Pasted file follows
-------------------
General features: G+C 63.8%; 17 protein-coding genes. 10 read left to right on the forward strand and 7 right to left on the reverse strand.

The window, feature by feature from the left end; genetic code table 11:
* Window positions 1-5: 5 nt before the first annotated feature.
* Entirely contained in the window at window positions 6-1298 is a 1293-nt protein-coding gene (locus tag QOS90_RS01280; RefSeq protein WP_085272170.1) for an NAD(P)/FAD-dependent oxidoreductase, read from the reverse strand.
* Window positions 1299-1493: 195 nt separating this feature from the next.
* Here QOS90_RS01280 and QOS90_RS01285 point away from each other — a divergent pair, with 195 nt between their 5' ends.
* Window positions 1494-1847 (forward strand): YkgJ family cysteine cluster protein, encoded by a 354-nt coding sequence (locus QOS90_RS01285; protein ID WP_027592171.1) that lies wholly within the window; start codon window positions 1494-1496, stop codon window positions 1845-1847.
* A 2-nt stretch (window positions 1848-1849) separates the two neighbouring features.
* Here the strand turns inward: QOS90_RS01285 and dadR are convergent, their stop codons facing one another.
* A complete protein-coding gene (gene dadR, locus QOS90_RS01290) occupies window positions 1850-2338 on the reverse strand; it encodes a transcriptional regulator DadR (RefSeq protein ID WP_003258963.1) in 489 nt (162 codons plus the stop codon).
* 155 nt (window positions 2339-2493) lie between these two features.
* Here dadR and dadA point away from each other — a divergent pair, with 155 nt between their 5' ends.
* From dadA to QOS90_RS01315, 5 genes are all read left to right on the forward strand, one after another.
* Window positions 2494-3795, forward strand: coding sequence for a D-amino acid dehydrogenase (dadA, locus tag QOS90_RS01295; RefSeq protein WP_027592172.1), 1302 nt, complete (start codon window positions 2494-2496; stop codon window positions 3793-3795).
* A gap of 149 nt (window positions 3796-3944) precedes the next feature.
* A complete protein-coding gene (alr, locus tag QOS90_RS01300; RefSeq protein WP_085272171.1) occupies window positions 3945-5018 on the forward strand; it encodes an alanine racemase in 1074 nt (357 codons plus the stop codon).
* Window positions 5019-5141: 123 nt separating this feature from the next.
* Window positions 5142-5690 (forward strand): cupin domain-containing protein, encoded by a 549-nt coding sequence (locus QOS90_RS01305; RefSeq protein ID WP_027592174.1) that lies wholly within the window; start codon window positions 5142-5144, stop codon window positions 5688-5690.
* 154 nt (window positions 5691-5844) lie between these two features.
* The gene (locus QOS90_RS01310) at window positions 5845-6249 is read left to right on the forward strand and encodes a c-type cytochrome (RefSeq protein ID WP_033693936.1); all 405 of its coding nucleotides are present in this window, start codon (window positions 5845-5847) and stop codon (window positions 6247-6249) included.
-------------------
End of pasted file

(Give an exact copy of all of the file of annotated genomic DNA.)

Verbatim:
General features: G+C 63.8%; 17 protein-coding genes. 10 read left to right on the forward strand and 7 right to left on the reverse strand.

The window, feature by feature from the left end; genetic code table 11:
* Window positions 1-5: 5 nt before the first annotated feature.
* Entirely contained in the window at window positions 6-1298 is a 1293-nt protein-coding gene (locus tag QOS90_RS01280; RefSeq protein WP_085272170.1) for an NAD(P)/FAD-dependent oxidoreductase, read from the reverse strand.
* Window positions 1299-1493: 195 nt separating this feature from the next.
* Here QOS90_RS01280 and QOS90_RS01285 point away from each other — a divergent pair, with 195 nt between their 5' ends.
* Window positions 1494-1847 (forward strand): YkgJ family cysteine cluster protein, encoded by a 354-nt coding sequence (locus QOS90_RS01285; protein ID WP_027592171.1) that lies wholly within the window; start codon window positions 1494-1496, stop codon window positions 1845-1847.
* A 2-nt stretch (window positions 1848-1849) separates the two neighbouring features.
* Here the strand turns inward: QOS90_RS01285 and dadR are convergent, their stop codons facing one another.
* A complete protein-coding gene (gene dadR, locus QOS90_RS01290) occupies window positions 1850-2338 on the reverse strand; it encodes a transcriptional regulator DadR (RefSeq protein ID WP_003258963.1) in 489 nt (162 codons plus the stop codon).
* 155 nt (window positions 2339-2493) lie between these two features.
* Here dadR and dadA point away from each other — a divergent pair, with 155 nt between their 5' ends.
* From dadA to QOS90_RS01315, 5 genes are all read left to right on the forward strand, one after another.
* Window positions 2494-3795, forward strand: coding sequence for a D-amino acid dehydrogenase (dadA, locus tag QOS90_RS01295; RefSeq protein WP_027592172.1), 1302 nt, complete (start codon window positions 2494-2496; stop codon window positions 3793-3795).
* A gap of 149 nt (window positions 3796-3944) precedes the next feature.
* A complete protein-coding gene (alr, locus tag QOS90_RS01300; RefSeq protein WP_085272171.1) occupies window positions 3945-5018 on the forward strand; it encodes an alanine racemase in 1074 nt (357 codons plus the stop codon).
* Window positions 5019-5141: 123 nt separating this feature from the next.
* Window positions 5142-5690 (forward strand): cupin domain-containing protein, encoded by a 549-nt coding sequence (locus QOS90_RS01305; RefSeq protein ID WP_027592174.1) that lies wholly within the window; start codon window positions 5142-5144, stop codon window positions 5688-5690.
* 154 nt (window positions 5691-5844) lie between these two features.
* The gene (locus QOS90_RS01310) at window positions 5845-6249 is read left to right on the forward strand and encodes a c-type cytochrome (RefSeq protein ID WP_033693936.1); all 405 of its coding nucleotides are present in this window, start codon (window positions 5845-5847) and stop codon (window positions 6247-6249) included.